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Eritreans still denied freedom 25 years after independence

Young people are fleeing at an alarming rate, preferring to face uncertainty in Europe rather than oppression at home, The Conversation reports Eritreans celebrate during the war with neighbouring Ethiopia in 1998. Photograph: Sami Sallinen/AP Valerie Frank

Young people are fleeing at an alarming rate, preferring to face uncertainty in Europe rather than oppression at home, The Conversation reports

Eritreans celebrate during the war with neighbouring Ethiopia in 1998. Photograph: Sami Sallinen/AP

Twenty-five years ago the Eritrean People’s Liberation Front marched into Asmara, sending the Ethiopian forces they had been fighting for 30 years scrambling out of the city to safety.

People were elated. The underdogs had triumphed and the streets were filled with war-wearied citizens, who were free at last.

But this excitement was short-lived. The liberation forces quickly morphed into the People’s Front for Democracy and Justice, a political party that has ruled ever since. It turned Eritrea into one of the most isolated countries and saddled it with the nickname: “Africa’s North Korea”.

Hundreds of young people are fleeing each week, from a country of just 5.1 million, and Eritreans now make up a significant number of those entering Europe on dangerous crossings from Libya. What was once a relatively unknown and underreported country is now at the forefront of the EU’s mind, as it scrabbles for a way to “stem” the movement of people to Europe.

But how did it come to this?


Ex-fighters of the Eritrean People’s Liberation Front depart from Asmara to the Ethiopian border in 1998.
Ex-fighters of the Eritrean People’s Liberation Front depart from Asmara to the Ethiopian border in 1998. Photograph: Sami Sallinen/AP

Optimism for Eritrea’s future was high in the 1990s. The Liberation Front’s discipline and impressive achievements in undermining the Ethiopian forces resulted in a strong belief that the new government could produce similar successes.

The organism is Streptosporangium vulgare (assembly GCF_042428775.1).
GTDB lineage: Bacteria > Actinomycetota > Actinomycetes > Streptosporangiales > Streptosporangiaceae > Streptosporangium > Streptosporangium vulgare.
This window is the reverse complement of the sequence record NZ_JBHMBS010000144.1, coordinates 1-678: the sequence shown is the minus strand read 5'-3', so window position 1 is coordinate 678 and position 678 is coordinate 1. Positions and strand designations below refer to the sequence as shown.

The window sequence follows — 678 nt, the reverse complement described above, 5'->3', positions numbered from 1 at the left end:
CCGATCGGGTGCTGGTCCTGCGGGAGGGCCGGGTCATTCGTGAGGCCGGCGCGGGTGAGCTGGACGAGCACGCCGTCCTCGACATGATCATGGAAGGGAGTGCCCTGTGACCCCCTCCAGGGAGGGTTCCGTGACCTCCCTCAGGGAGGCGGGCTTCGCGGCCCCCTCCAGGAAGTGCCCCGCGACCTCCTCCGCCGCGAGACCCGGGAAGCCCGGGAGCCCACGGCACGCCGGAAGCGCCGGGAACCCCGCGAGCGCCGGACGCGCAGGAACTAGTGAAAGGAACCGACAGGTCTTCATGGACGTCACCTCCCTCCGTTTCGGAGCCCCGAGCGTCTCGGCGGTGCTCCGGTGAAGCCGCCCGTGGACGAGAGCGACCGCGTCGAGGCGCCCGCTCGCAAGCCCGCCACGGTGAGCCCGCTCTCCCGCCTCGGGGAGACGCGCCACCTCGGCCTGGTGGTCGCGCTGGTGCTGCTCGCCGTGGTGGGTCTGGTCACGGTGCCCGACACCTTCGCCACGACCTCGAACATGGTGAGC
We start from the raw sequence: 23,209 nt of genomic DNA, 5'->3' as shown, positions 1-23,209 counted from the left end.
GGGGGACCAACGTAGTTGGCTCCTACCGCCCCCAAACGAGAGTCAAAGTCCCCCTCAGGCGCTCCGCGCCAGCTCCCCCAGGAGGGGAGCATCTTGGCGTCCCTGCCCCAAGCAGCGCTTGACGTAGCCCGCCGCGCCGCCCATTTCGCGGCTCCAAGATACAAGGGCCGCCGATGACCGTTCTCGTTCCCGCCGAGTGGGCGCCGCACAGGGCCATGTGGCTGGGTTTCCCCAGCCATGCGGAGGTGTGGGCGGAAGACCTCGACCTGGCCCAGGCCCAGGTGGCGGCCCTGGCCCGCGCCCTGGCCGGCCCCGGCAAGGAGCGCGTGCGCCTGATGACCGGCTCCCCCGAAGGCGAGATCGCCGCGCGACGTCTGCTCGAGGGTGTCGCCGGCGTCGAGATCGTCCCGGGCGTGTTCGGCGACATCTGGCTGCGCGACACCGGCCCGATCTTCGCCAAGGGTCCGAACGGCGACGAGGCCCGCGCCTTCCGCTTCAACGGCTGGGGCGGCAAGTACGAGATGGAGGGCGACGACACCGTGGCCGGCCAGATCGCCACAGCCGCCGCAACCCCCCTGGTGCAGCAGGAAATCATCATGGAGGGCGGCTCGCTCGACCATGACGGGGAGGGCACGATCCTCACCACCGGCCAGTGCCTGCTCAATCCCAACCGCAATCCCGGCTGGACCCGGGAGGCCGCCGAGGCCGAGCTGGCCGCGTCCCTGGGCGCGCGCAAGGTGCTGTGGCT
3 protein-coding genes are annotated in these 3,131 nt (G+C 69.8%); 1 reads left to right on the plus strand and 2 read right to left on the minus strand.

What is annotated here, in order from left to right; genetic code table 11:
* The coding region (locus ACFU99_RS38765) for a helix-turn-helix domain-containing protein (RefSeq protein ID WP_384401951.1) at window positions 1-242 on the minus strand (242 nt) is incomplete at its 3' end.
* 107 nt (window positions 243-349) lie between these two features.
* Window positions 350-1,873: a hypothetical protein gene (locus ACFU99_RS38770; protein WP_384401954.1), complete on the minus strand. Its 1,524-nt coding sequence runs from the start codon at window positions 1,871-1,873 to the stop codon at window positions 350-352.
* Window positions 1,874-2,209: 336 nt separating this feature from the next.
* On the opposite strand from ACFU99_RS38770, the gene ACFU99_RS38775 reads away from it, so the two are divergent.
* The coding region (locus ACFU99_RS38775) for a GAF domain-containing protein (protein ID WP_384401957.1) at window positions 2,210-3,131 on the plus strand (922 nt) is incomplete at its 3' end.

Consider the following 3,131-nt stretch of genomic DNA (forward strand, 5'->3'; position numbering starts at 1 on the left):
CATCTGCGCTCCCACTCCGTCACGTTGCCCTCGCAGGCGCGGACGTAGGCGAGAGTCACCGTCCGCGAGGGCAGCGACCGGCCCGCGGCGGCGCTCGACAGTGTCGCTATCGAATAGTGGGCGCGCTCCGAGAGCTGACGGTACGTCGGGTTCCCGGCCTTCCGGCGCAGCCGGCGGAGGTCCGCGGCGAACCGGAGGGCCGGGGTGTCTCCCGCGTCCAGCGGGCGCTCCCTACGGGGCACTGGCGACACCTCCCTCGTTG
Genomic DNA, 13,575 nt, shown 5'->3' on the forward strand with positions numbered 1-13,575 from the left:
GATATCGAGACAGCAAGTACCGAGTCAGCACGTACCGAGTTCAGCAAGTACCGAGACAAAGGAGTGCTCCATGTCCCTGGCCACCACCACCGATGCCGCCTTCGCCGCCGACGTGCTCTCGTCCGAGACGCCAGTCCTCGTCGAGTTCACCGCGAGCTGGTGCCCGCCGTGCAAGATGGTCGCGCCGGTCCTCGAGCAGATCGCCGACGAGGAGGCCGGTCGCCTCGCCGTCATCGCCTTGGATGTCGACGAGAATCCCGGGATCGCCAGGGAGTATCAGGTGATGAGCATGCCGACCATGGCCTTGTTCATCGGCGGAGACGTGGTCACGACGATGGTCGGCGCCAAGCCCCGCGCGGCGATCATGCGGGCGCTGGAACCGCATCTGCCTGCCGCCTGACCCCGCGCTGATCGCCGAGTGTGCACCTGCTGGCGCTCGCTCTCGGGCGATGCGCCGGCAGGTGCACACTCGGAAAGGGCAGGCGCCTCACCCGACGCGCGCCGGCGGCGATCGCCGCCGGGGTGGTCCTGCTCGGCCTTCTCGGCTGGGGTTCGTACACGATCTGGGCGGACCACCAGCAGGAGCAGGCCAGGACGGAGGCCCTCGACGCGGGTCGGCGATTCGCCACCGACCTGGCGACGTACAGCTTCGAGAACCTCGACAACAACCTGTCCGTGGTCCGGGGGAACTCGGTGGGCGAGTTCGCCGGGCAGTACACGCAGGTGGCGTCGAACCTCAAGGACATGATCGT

But the outbreak of the border conflict between Ethiopia and Eritrea in 1998 fundamentally altered the nation’s course. It wreaked devastation around the countries’ shared borders and entrenched Eritrea’s militarisation.

To this day, senior members of the ruling party maintain that the border conflict is still unresolved, and that Eritreans must remain in indefinite national and military service in case of Ethiopian aggression.

This sense of constant threat has been used to legitimise the government’s restrictions on freedom of speech, association, movement and the press. With tens of journalists in jail, many held in secret prisons for decades, the country ranks among the worst in the world for press freedom.

More recently, the UN imposed sanctions on the country over its alleged support for al-Shabaab and refusals to withdraw its troops from Djibouti following an inter-state conflict. Though no recent evidence suggests Eritrea backs the terrorist group, the UN appears reluctant to drop the sanctions until the government permits observers to enter the country.

Restrictions on movement into and around Eritrea makes understanding its conditions extremely difficult. More foreign journalists have visited in recent years, but reports of what is going on inside are largely provided by state-controlled sources, who closely follow the party line. Laudable successes in reducing child mortality, improving maternal health and combating infectious diseases must therefore be viewed with caution.

What we do know is that people are leaving Eritrea at an alarming rate: an estimated 5,000 young people a month.

This is driven by harsh conditions, poor pay across civil and military employment and disproportionate punishment associated with national service, where individuals are condemned to a life of debilitating servitude in the interests of “national security”.

Beyond this, young people feel smothered by the lack of opportunities in the country. Obtaining exit visas to study elsewhere is notoriously difficult even though further education within the country is under-resourced.

Young Eritrean refugees are the third-biggest group trying to reach Europe, after Afghans and Syrians.
Young Eritrean refugees are the third-biggest group trying to reach Europe, after Afghans and Syrians. Photograph: Vincent Defait/AFP/Getty Images

Given this rather grim picture of conditions in Eritrea, are there any silver linings?

Success stories

In the past few years, the Eritrean regime has suggested that it will reduce the length of national service, pay conscripts more and draft a new constitution. As yet there is no evidence of developments on any of these fronts.